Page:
Making a List, Checking it Twice; Going to Find Out Who's Naughty and Nice...
January 17, 2007, the US Senate Committee on Commerce, Science and Transportation conducted a hearing: Aviation Security - Reviewing the Recommendations of the 9/11 Commission. At the hearing, Edmund S. "Kip" Hawley, Director of the Transportation Security Administration (TSA) testified. From Hawley's prepared statement:
"TSA is firmly committed to protecting the privacy and civil liberties of travelers. After completing a vulnerability assessment of the Secure Flight program and after considering feedback from the Congress and the Government Accountability Office (GAO), as well as DHS evaluations of the program, I announced to this Committee that TSA was re- baselining the program. At that time, we undertook this effort to assure privacy and information security in Secure Flight by making sure the foundation of the program was strong and that it will be successful upon implementation. That work has now been completed.
I am pleased to update you that we are currently working with the DHS Screening Coordination Office (SCO) toward achieving DHS certification and demonstrating satisfaction of the ten areas of Congressional direction to GAO. We are working closely with GAO to facilitate their review of the program's development. In addition, through regularly scheduled meetings with U.S. Customs and Border Protection (CBP), we are coordinating airline industry needs with CBP and the airlines with the intent of providing a single DHS system interface to the industry. Key to our efforts in improving passenger pre-screening has been the tremendous undertaking to systematically review names on the No Fly List. The purpose of the review is to remove, or downgrade to the Selectee List, individuals that do not meet the established criteria for the No Fly List. The review implements new guidance for the No Fly and Selectee Lists ratified in July 2006 by the Terrorist Screening Center's (TSC) Governance Board. Just as the threat environment is fluid, so must the No Fly List be maintained as a true list of individuals who currently pose a threat, rather than maintaining on the list those who were feared to have presented a threat in the past, but no longer do. TSA and the TSC, in collaboration with all the nominating agencies responsible for compiling the No Fly List, are in the process of a thorough, name-by- name review of that list. We expect that by the time the review is completed in mid- February, the No Fly List should be reduced by approximately 50%. A similar review will be undertaken with respect to the Selectee List.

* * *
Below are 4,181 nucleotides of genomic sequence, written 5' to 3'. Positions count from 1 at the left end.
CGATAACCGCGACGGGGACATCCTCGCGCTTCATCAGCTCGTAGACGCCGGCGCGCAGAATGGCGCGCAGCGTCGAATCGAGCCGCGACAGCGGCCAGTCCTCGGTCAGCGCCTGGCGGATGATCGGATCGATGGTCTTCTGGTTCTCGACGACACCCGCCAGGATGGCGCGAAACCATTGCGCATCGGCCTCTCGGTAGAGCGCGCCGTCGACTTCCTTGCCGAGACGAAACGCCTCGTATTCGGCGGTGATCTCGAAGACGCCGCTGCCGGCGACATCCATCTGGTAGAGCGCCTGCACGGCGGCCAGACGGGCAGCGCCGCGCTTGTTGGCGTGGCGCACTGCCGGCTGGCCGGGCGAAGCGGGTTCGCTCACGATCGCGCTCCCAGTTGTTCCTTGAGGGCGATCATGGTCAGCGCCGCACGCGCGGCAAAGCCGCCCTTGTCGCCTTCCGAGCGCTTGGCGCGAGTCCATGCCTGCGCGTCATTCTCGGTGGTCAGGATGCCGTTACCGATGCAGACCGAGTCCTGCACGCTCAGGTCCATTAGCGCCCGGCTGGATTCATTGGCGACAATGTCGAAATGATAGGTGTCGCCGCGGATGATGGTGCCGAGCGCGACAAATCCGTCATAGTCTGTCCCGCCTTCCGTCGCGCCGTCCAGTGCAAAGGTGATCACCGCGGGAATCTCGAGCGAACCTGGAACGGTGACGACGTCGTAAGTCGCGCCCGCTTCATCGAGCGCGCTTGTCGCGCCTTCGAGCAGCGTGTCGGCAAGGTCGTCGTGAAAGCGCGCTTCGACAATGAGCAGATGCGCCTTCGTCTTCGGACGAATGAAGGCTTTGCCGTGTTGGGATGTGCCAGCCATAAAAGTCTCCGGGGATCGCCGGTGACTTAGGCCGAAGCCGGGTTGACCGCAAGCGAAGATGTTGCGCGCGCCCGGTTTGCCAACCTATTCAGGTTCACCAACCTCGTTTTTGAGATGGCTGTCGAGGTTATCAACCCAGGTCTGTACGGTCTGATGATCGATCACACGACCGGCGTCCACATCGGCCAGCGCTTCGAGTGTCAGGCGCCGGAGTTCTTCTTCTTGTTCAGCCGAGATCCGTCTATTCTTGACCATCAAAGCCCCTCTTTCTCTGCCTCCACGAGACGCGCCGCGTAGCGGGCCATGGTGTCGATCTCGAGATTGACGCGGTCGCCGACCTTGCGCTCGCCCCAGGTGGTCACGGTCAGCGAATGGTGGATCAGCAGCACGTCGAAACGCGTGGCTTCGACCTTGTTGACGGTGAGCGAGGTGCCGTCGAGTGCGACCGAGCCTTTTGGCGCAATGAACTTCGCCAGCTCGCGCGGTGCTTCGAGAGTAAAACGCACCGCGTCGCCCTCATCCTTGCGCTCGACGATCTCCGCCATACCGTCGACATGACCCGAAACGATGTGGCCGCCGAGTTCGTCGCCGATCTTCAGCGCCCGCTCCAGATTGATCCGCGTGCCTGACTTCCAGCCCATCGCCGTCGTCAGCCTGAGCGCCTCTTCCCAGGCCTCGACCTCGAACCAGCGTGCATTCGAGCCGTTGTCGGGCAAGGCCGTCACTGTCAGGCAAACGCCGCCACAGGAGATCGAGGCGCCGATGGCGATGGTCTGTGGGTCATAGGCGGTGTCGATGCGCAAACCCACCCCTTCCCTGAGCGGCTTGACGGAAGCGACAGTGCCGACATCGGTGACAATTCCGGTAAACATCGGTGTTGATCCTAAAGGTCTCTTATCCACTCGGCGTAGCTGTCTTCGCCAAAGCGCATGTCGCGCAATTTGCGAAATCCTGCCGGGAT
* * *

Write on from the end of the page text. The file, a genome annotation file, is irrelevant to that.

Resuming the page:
"Integral to the successful execution of our passenger pre-screening efforts is our redress system, by which travelers who either previously have been misidentified or believe they are on the No Fly or Selectee List in error may apply to have that error corrected. We have significantly modified the process in response to customer feedback that the process was too cumbersome and expensive. Now an applicant need submit only a single document--a United States Passport--to verify his or her identity. Approximately 70% of applicants have this document and are therefore able to apply for relief without submitting other documentation. We have also eliminated the requirement that identity documents be notarized and we allow electronic submission of the application and supporting documentation. Finally, TSA introduced an automated Redress Management System (RMS). After assuring the privacy of users and the security of the system, RMS was launched on October 6, 2006, enabling travelers to submit and check the status of their applications electronically via the internet.
I'm Being Followed by a BuShadow...
This should come as good news to the Committee's co-Chairman, Senator Ted 'internets tubes' Stevens (R-Alaska):
"At a hearing of the Senate Commerce Committee, Hawley ran into inquiries from lawmakers with family members or friends who had encountered problems at airport checkpoints.
Among them was Sen. Ted Stevens, R-Alaska, who complained that his wife, Catherine, was being identified as "Cat" Stevens and frequently stopped due to confusion with the former name of the folk singer now known as Yusuf Islam, whose name is on the list. In 2004 he was denied entry into the U.S., but officials declined to explain why."
Beverley Lumpkin-AP, "No-Fly List Checked for Accuracy, Cut", PhillyBurbs, January 18, 2007
The real news is that the head of the TSA admitted that the No Fly List had a 50% false positive rate. Does anyone believe that there is not a commensurable false negative rate too?